Looking Back: Story & Worrell to head supervisors

Published 9:43 am Friday, October 18, 2013

EDITOR’S NOTE: Looking Back features past articles from The Tidewater News with commentary by local historian Clyde Parker.

October 18, 1963


Will Story, a long-time member of the Southampton County Board of Supervisors representing the Capron District, on Monday, was elected to fill the unexpired chairmanship term of the late John Camp. Previously, Story was vice chairman. Fred Worrell, Newsoms District Representative, was elected to fill the vice chairmanship position.

Voting, by the supervisors, was done as the first order of business at the first Board meeting that took place following Camp’s death. Members of the Board of Supervisors choose their leaders from among their own ranks.

Two things are involved here. First, a new chairman and vice chairman needed to be elected. Second, a special election must be held to replace Camp as the elected Board representative for Southampton County’s Franklin District. This will take place on Election Day, November 7.


Three hats are in the ring. The upcoming race for the seat on the Southampton County Board of Supervisors representing Southampton County’s Franklin District is on. Two hats were expected and they are there. In addition, one unexpected dark horse showed up at the last minute, so, as of now, three Franklin District men are seeking the seat left vacant by Camp’s death.

The candidates are: Winston M. Browne, 57, of Smith Ferry Road, a supervisor with Union Bag-Camp Paper Corp.; J. Paul Councill, Jr., 41, of Hunterdale, owner of Councill Plant Farm; and Dr. Norvel W. Nuckols, 48, of Cypress Manor, a Franklin optometrist.

All three contenders filed their petitions and declarations of candidacy with Southampton Clerk of Court Burton McLemore on Tuesday, a day before the deadline. Their names will be on the ballot for the November general election.


The historic Norfolk, Franklin and Danville Railway (NF&D) depot and freight station, located at the intersections of Mechanic and Jackson Streets and Bowers Road in Franklin, will be torn down and replaced by a modern structure. The depot was built in 1886 and has been in continuous use since then.

As far back as 1888 two east-bound and two west-bound passenger trains stopped daily at the Franklin depot. In 1899, the railroad, then known as the Atlantic & Danville, leased their railway to the Southern Railroad. In 1949 the Atlantic & Danville took the railroad back and resumed freight operations but eliminated passenger service.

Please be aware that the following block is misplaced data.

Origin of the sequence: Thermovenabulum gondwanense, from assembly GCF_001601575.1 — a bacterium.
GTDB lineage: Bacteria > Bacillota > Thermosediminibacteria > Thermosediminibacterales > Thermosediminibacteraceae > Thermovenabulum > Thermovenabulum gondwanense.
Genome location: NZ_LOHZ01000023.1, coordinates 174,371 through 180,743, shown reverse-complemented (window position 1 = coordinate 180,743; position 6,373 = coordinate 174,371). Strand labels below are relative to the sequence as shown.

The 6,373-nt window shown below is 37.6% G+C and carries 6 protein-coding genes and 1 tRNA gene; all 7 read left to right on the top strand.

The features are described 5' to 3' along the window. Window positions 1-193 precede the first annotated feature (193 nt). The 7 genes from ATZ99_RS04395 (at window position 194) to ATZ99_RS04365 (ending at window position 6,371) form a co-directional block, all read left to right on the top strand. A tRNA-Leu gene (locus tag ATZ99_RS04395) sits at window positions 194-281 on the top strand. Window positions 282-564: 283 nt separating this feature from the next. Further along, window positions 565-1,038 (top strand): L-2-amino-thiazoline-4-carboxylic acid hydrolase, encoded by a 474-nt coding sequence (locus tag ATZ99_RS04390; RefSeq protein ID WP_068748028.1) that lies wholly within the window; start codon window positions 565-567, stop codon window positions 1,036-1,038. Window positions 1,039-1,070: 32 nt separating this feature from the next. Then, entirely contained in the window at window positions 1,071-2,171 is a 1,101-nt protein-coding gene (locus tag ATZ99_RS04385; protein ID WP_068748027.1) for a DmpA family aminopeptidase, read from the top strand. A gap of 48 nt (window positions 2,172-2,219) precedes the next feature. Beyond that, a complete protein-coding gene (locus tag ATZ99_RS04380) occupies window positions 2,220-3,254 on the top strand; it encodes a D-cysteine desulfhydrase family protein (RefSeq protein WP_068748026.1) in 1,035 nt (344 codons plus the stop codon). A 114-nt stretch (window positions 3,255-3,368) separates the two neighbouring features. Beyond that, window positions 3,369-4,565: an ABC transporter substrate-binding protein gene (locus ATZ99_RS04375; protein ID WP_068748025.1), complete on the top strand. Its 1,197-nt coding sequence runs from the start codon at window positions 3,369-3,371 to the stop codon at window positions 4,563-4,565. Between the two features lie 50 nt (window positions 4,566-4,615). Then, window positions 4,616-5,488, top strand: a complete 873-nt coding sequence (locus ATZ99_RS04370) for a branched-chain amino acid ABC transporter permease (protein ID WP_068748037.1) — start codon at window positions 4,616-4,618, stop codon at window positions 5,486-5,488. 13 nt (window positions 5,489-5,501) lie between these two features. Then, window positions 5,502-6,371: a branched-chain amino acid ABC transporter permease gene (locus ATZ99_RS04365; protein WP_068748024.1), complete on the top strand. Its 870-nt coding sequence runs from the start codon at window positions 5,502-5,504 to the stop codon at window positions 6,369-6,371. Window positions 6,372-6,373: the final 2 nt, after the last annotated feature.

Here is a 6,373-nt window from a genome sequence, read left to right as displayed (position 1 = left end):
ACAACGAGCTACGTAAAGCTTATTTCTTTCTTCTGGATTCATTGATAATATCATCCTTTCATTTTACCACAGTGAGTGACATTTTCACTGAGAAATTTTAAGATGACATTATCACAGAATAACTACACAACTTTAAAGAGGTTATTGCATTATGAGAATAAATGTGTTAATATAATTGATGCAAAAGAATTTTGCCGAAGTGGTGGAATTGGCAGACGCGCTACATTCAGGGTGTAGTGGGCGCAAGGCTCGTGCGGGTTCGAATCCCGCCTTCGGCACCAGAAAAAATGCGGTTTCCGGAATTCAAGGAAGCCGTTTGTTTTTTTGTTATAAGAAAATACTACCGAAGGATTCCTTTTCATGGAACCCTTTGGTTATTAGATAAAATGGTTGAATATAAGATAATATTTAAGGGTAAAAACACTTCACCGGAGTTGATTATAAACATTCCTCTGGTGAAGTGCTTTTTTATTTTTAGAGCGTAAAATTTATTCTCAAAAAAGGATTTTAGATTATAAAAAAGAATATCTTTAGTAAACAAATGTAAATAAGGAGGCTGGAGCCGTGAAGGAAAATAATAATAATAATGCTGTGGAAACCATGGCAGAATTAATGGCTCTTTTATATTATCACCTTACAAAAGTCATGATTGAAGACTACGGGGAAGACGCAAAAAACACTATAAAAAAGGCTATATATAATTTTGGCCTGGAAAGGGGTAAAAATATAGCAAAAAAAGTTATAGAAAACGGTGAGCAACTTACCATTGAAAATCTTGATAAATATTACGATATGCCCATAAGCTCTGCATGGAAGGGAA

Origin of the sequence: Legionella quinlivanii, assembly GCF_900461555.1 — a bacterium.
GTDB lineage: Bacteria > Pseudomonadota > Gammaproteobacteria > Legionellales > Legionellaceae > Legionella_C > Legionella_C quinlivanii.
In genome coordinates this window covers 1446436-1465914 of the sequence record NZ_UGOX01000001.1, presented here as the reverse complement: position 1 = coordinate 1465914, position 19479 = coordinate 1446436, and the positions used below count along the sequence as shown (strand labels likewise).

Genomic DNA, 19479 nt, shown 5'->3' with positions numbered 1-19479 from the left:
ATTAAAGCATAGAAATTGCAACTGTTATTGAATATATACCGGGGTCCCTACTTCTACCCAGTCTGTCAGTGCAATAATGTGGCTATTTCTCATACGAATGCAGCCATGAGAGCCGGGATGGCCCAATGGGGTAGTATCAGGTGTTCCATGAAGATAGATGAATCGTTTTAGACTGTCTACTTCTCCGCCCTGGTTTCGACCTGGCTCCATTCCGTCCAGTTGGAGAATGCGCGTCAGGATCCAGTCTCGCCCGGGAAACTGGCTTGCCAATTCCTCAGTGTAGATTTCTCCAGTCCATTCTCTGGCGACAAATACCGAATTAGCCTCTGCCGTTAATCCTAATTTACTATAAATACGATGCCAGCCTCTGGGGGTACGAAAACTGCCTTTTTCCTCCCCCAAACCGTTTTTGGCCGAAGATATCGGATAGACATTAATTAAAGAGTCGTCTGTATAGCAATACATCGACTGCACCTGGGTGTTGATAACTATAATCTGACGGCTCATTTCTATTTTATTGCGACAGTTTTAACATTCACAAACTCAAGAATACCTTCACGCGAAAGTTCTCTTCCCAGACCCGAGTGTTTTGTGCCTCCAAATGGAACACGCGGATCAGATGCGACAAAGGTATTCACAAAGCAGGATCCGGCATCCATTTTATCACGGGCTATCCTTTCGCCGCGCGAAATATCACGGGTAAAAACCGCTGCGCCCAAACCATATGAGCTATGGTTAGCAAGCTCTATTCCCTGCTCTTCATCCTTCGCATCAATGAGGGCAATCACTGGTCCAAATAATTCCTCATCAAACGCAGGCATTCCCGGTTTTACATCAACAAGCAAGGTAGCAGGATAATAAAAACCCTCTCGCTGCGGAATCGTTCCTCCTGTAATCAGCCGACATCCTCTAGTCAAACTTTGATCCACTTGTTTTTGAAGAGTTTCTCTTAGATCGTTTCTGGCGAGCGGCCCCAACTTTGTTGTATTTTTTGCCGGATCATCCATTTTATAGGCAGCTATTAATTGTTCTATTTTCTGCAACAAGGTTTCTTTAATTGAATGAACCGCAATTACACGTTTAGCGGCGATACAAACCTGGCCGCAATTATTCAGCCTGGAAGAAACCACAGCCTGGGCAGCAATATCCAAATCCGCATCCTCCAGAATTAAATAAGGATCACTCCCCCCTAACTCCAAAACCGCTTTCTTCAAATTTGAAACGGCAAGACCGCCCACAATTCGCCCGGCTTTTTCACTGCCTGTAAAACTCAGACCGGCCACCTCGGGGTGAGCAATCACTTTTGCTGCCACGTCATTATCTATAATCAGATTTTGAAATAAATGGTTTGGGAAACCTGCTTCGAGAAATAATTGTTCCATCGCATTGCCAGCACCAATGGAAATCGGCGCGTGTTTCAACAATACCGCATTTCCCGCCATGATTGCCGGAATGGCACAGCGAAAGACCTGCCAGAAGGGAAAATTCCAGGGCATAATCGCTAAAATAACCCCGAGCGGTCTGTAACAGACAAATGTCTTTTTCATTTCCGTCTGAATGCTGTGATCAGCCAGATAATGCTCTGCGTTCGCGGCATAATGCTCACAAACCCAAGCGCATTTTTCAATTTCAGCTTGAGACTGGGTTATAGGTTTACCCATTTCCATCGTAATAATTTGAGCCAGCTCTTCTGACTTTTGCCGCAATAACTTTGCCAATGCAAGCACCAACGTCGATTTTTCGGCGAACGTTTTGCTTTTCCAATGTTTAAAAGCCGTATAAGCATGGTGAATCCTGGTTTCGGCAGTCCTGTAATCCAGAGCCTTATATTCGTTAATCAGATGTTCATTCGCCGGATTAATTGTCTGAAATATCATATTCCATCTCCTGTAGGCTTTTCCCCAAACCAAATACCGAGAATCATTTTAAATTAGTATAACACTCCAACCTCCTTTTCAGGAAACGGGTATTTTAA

Last year, the Norfolk and Western Railroad, based in Roanoke, purchased the line, designated it as a subsidiary, and renamed it the Norfolk, Franklin & Danville Railway.

The planned new depot structure will be a modified version of a pre-fabricated “Kingsbury” home. It will serve as a combination freight station and office building.

The old structure is in relatively good condition, is restorable, but is considered too antiquated by today’s standards. The historic significance of the depot with its Victorian architecture is not a consideration. Sadly, even though there are many people who are concerned, Franklin will lose still another of its irreplaceable historical assets.


The Franklin area is fortunate to have three railroads passing through or emanating from its environs.

The Franklin and Carolina Railroad is owned by Union Bag-Camp Paper Corp. and is used as a means to transport timber to the Franklin Mill from its various sources in southern Virginia and northeastern North Carolina. The rail-line extends from the mill in Isle of Wight County into North Carolina all the way down to Lewiston. A branch of the rail-line swings through Nansemond County to Whaleyville which is a staging area for timber harvesting in the Dismal Swamp.

The other two railroads – the NF&D and the Seaboard Airline Railway – cross the Blackwater River at Franklin and are inter-connected by rail spurs – one on each side of the river, facilitating transfer of freight from and to industrial facilities not adjacent to the intended carrier.

The primary NF&D customer is Union Bag-Camp Paper Corp. which receives chemicals, pulpwood and coal via the NF&D. And, paper products are moved out from the paper mill and finished lumber is shipped from the lumber division. The Seaboard is also a major carrier for Union Bag-Camp.

Other customers for both railroads are St. Regis Paper Co. which receives bag paper stock, and ships out various finished paper bag products; Southern States which receives agricultural lime and feed, and ships soybeans; and Pretlow Peanut Co. which ships raw peanuts.

In addition, Franklin is the nearest railroad service area for many relatively large shippers located in the Murfreesboro, NC area.

CLYDE PARKER is a retired human resources manager for the former Franklin Equipment Co. and a member of the Southampton County Historical Society. His email address is cpjeep99@yahoo.com